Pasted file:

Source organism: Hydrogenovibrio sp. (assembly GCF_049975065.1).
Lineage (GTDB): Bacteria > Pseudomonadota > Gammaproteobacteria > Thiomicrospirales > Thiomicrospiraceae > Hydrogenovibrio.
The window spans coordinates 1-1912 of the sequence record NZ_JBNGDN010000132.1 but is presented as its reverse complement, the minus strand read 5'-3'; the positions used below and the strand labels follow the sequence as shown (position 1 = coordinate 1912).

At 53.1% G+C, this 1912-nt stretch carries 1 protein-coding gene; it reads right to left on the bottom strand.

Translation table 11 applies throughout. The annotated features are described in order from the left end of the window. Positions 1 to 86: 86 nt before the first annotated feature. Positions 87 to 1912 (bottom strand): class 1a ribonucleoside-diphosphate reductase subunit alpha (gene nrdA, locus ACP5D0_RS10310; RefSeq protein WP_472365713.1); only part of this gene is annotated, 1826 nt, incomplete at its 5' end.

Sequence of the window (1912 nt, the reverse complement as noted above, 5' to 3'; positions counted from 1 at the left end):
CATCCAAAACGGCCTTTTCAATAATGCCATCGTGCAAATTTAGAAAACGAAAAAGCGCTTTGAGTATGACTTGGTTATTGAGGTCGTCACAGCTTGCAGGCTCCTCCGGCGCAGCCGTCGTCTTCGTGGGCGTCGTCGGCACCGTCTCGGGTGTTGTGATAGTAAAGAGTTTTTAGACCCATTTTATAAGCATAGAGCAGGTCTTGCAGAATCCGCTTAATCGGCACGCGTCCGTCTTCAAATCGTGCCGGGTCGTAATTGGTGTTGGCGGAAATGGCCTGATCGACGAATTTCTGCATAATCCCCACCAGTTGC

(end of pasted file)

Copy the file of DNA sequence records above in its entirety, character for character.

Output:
Source organism: Hydrogenovibrio sp. (assembly GCF_049975065.1).
Lineage (GTDB): Bacteria > Pseudomonadota > Gammaproteobacteria > Thiomicrospirales > Thiomicrospiraceae > Hydrogenovibrio.
The window spans coordinates 1-1912 of the sequence record NZ_JBNGDN010000132.1 but is presented as its reverse complement, the minus strand read 5'-3'; the positions used below and the strand labels follow the sequence as shown (position 1 = coordinate 1912).

At 53.1% G+C, this 1912-nt stretch carries 1 protein-coding gene; it reads right to left on the bottom strand.

Translation table 11 applies throughout. The annotated features are described in order from the left end of the window. Positions 1 to 86: 86 nt before the first annotated feature. Positions 87 to 1912 (bottom strand): class 1a ribonucleoside-diphosphate reductase subunit alpha (gene nrdA, locus ACP5D0_RS10310; RefSeq protein WP_472365713.1); only part of this gene is annotated, 1826 nt, incomplete at its 5' end.

Sequence of the window (1912 nt, the reverse complement as noted above, 5' to 3'; positions counted from 1 at the left end):
CATCCAAAACGGCCTTTTCAATAATGCCATCGTGCAAATTTAGAAAACGAAAAAGCGCTTTGAGTATGACTTGGTTATTGAGGTCGTCACAGCTTGCAGGCTCCTCCGGCGCAGCCGTCGTCTTCGTGGGCGTCGTCGGCACCGTCTCGGGTGTTGTGATAGTAAAGAGTTTTTAGACCCATTTTATAAGCATAGAGCAGGTCTTGCAGAATCCGCTTAATCGGCACGCGTCCGTCTTCAAATCGTGCCGGGTCGTAATTGGTGTTGGCGGAAATGGCCTGATCGACGAATTTCTGCATAATCCCCACCAGTTGC